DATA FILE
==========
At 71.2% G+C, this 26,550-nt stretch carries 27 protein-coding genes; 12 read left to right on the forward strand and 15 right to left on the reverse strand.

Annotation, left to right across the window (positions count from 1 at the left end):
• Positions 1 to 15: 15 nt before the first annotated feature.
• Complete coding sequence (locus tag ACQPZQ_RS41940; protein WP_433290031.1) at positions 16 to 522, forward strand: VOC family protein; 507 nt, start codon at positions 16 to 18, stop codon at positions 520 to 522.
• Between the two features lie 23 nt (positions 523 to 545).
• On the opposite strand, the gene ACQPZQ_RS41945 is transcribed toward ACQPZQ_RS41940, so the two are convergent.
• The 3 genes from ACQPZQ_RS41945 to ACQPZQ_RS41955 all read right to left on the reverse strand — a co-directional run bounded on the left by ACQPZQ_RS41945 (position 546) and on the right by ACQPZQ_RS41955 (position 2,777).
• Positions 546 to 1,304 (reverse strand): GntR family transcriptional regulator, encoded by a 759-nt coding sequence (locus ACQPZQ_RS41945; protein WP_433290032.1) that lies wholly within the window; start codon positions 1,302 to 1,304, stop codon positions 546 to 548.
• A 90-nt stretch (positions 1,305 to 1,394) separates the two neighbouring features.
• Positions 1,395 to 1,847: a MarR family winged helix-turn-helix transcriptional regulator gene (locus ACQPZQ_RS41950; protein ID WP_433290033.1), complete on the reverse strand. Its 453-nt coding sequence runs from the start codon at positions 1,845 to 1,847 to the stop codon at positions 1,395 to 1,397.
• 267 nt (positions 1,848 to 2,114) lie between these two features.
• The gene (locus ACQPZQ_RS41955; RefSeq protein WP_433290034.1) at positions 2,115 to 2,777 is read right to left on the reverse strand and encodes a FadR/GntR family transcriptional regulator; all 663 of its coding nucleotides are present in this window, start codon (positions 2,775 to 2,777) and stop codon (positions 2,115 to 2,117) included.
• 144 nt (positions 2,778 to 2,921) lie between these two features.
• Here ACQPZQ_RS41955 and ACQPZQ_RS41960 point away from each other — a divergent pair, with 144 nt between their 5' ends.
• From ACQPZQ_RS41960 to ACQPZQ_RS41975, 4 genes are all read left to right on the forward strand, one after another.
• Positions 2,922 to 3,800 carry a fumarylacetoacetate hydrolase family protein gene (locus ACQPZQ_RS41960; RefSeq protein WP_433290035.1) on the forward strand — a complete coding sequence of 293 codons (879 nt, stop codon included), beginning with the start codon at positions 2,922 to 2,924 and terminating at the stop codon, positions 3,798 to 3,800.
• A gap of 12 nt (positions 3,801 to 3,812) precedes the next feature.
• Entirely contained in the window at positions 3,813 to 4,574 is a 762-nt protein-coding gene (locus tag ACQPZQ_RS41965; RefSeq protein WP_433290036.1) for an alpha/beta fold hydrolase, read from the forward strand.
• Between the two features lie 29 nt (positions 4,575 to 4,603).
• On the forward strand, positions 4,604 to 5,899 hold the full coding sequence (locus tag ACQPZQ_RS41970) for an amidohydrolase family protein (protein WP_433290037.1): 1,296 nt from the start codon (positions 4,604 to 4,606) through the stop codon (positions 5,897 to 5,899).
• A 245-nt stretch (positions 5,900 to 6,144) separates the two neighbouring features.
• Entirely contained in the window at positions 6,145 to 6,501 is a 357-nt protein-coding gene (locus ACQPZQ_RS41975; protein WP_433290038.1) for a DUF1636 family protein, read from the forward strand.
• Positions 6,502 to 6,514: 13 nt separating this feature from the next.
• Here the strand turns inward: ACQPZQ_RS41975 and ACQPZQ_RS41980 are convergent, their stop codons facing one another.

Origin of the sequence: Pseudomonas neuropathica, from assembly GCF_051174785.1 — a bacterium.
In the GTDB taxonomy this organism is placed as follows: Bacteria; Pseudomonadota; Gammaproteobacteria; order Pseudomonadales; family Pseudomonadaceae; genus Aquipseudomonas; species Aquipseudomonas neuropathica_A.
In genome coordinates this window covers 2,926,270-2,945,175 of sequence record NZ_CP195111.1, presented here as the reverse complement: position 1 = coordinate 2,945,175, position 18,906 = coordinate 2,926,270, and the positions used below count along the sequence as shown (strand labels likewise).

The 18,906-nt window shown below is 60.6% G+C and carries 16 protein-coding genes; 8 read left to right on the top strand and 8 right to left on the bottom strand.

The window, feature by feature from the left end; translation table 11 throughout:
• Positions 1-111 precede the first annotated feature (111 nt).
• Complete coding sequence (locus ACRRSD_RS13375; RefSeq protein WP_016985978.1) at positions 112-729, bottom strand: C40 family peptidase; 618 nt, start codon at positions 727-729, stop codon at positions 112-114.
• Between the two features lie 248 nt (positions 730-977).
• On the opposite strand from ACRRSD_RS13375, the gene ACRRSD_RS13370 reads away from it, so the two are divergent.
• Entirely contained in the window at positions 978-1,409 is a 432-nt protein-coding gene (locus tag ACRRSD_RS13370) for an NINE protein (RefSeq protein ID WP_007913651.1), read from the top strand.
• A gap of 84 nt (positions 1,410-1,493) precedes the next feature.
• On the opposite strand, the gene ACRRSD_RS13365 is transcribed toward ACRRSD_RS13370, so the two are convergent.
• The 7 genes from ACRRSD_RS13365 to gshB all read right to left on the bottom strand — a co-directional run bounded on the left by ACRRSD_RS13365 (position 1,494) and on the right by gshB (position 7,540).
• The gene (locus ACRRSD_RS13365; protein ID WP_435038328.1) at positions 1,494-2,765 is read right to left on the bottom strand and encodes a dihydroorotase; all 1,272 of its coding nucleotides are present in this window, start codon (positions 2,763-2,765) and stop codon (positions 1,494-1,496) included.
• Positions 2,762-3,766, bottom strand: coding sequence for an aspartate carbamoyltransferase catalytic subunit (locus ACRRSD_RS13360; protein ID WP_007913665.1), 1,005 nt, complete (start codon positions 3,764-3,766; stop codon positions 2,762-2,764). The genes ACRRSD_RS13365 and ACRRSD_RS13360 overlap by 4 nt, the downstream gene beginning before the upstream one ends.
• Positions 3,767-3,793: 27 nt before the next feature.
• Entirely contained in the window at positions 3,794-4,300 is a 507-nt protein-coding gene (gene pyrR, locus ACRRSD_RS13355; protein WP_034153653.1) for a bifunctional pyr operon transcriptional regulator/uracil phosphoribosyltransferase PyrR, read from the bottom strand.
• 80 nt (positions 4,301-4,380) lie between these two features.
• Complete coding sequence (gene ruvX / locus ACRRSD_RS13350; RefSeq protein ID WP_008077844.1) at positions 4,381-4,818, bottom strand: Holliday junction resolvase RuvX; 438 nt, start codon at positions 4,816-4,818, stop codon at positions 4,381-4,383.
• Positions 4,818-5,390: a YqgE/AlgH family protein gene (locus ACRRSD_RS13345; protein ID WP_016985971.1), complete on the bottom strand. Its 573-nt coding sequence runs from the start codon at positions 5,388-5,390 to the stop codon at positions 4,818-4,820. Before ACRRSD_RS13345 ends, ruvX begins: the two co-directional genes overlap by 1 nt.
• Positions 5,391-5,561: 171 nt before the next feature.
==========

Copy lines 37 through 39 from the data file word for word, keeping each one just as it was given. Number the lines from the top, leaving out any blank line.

• The 7 genes from ACRRSD_RS13365 to gshB all read right to left on the bottom strand — a co-directional run bounded on the left by ACRRSD_RS13365 (position 1,494) and on the right by gshB (position 7,540).
• The gene (locus ACRRSD_RS13365; protein ID WP_435038328.1) at positions 1,494-2,765 is read right to left on the bottom strand and encodes a dihydroorotase; all 1,272 of its coding nucleotides are present in this window, start codon (positions 2,763-2,765) and stop codon (positions 1,494-1,496) included.
• Positions 2,762-3,766, bottom strand: coding sequence for an aspartate carbamoyltransferase catalytic subunit (locus ACRRSD_RS13360; protein ID WP_007913665.1), 1,005 nt, complete (start codon positions 3,764-3,766; stop codon positions 2,762-2,764). The genes ACRRSD_RS13365 and ACRRSD_RS13360 overlap by 4 nt, the downstream gene beginning before the upstream one ends.